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Study: Flat-Head Syndrome Found In 47 Percent Of Babies

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A new study finds that 47 percent of newborn babies have flat spots on their heads. (Photo: Facebook)

A new study finds that 47 percent of newborn babies have flat spots on their heads. (Photo: Facebook)

CBS Seattle (con't)

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SEATTLE (CBS SEATTLE) – A new study finds that 47 percent of newborn babies have flat spots on their heads.

Diagnosed as “positional plagiocephaly” in the medical world, a Canadian study from Pediatrics says the high percentage may be the result of the 1992 AAP recommendation to place infants on their backs when they sleep to avoid Sudden Infant Death Syndrome, or SIDS.

The bones of newborns are soft and if they tend to lie in the same position all the time, the bones can flatten in the skull on whatever side is most frequently in contact with surfaces.

According to CBS News, out of the 440 infants between seven to 12 weeks of age examined by researchers, 46.6 percent had a flat spot on their head. As a whole, 78.3 percent had a mild form of “positional plagiocephaly.”

“That was pretty surprising. I didn’t anticipate that it would be that high,” study author Aliyah Mawji, assistant professor at the School of Nursing at Mount Royal University in Calgary, told the CBC.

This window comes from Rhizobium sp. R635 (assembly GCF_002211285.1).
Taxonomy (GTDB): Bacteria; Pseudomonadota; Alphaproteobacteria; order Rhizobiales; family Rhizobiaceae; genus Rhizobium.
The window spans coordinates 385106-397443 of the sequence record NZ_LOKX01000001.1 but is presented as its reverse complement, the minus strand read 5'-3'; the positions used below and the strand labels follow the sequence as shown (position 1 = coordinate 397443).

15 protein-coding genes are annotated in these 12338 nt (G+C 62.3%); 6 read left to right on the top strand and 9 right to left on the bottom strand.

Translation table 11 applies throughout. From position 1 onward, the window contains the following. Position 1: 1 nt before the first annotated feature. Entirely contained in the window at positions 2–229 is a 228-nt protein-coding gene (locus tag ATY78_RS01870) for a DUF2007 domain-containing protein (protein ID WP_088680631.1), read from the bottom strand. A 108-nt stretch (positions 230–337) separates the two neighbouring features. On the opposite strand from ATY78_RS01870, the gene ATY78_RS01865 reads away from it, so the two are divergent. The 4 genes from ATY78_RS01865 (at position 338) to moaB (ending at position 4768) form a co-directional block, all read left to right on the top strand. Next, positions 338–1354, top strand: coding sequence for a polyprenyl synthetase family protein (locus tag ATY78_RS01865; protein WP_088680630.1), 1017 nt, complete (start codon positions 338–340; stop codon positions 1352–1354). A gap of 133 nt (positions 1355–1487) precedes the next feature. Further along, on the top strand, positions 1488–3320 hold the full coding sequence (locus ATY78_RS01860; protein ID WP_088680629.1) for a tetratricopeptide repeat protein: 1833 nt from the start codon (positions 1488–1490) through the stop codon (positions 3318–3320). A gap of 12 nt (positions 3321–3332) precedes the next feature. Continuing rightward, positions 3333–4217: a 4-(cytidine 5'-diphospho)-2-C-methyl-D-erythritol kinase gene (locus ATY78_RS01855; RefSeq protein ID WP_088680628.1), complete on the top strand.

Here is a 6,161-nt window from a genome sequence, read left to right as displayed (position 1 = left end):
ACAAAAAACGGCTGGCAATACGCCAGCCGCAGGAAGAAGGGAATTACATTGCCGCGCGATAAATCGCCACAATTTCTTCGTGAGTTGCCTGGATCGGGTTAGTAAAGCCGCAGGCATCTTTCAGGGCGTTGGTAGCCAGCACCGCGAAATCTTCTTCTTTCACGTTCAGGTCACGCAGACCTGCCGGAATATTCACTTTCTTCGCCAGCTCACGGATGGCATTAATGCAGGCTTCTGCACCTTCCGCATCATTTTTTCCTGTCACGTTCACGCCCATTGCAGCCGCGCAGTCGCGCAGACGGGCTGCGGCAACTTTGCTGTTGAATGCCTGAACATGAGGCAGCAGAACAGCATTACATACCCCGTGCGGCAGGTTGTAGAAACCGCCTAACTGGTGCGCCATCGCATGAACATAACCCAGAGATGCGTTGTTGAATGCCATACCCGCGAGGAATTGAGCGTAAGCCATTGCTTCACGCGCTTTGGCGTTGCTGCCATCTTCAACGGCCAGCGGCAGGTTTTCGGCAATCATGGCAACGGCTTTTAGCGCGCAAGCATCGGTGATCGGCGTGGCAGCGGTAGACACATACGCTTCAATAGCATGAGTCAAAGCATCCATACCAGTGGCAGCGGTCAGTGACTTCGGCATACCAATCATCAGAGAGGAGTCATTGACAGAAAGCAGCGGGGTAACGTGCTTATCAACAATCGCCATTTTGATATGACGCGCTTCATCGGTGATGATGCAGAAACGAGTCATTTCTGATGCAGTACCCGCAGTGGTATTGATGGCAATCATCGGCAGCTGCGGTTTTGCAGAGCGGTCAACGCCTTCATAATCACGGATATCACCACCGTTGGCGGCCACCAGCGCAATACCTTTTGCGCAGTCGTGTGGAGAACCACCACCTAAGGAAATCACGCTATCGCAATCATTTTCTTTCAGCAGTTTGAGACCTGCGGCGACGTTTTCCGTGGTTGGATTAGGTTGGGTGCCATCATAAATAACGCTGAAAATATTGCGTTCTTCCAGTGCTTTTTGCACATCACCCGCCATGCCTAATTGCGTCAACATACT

Of the babies found to exhibit flat head syndrome, the study found that 78 percent had a mild form, while 19 percent of cases were classified as moderate and the remaining 3 percent were severe.

The American Academy of Neurological Surgeons recommends placing babies on their backs to sleep, but also change the child’s direction and the location of the crib occasionally. Also, the academy said to avoid keeping children in car seats, carriers and bouncers unsupervised or for an extended period of time.

“If the baby is constantly placed in the same position, so either the same feeding position or the same sleeping position or being left in car seats or bouncy swings, we see more of what we call the positional plagiocephaly,” Mawji explained.

Prior studies suggested that anywhere from 3 percent to 61 percent of babies have a flat spot on their head, Mawji and her colleagues noted.

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